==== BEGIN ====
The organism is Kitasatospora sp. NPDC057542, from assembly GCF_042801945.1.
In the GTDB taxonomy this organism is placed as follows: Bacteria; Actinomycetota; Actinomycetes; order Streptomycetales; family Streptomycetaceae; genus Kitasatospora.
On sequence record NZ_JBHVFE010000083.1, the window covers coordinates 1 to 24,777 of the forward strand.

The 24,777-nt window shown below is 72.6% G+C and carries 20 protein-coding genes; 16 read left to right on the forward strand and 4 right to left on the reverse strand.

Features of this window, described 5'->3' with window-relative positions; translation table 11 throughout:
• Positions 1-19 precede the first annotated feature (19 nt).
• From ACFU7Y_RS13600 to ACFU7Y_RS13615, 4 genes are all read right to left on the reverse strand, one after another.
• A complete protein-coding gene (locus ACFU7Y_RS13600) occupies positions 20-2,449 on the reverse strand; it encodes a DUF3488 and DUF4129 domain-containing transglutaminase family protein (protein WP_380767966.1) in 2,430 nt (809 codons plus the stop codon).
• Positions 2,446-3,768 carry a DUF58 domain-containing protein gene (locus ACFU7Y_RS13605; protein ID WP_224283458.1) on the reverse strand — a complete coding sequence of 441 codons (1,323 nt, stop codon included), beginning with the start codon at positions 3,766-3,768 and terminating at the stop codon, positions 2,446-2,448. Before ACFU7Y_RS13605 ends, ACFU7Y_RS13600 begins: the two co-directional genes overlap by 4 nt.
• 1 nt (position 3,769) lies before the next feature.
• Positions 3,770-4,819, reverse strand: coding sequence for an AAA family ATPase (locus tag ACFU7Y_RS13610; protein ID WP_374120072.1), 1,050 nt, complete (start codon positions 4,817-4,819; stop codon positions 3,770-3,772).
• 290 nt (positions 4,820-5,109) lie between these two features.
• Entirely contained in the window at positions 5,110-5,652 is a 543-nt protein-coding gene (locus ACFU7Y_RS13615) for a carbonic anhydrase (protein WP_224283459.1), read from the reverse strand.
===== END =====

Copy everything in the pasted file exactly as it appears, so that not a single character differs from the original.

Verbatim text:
The organism is Kitasatospora sp. NPDC057542, from assembly GCF_042801945.1.
In the GTDB taxonomy this organism is placed as follows: Bacteria; Actinomycetota; Actinomycetes; order Streptomycetales; family Streptomycetaceae; genus Kitasatospora.
On sequence record NZ_JBHVFE010000083.1, the window covers coordinates 1 to 24,777 of the forward strand.

The 24,777-nt window shown below is 72.6% G+C and carries 20 protein-coding genes; 16 read left to right on the forward strand and 4 right to left on the reverse strand.

Features of this window, described 5'->3' with window-relative positions; translation table 11 throughout:
• Positions 1-19 precede the first annotated feature (19 nt).
• From ACFU7Y_RS13600 to ACFU7Y_RS13615, 4 genes are all read right to left on the reverse strand, one after another.
• A complete protein-coding gene (locus ACFU7Y_RS13600) occupies positions 20-2,449 on the reverse strand; it encodes a DUF3488 and DUF4129 domain-containing transglutaminase family protein (protein WP_380767966.1) in 2,430 nt (809 codons plus the stop codon).
• Positions 2,446-3,768 carry a DUF58 domain-containing protein gene (locus ACFU7Y_RS13605; protein ID WP_224283458.1) on the reverse strand — a complete coding sequence of 441 codons (1,323 nt, stop codon included), beginning with the start codon at positions 3,766-3,768 and terminating at the stop codon, positions 2,446-2,448. Before ACFU7Y_RS13605 ends, ACFU7Y_RS13600 begins: the two co-directional genes overlap by 4 nt.
• 1 nt (position 3,769) lies before the next feature.
• Positions 3,770-4,819, reverse strand: coding sequence for an AAA family ATPase (locus tag ACFU7Y_RS13610; protein ID WP_374120072.1), 1,050 nt, complete (start codon positions 4,817-4,819; stop codon positions 3,770-3,772).
• 290 nt (positions 4,820-5,109) lie between these two features.
• Entirely contained in the window at positions 5,110-5,652 is a 543-nt protein-coding gene (locus ACFU7Y_RS13615) for a carbonic anhydrase (protein WP_224283459.1), read from the reverse strand.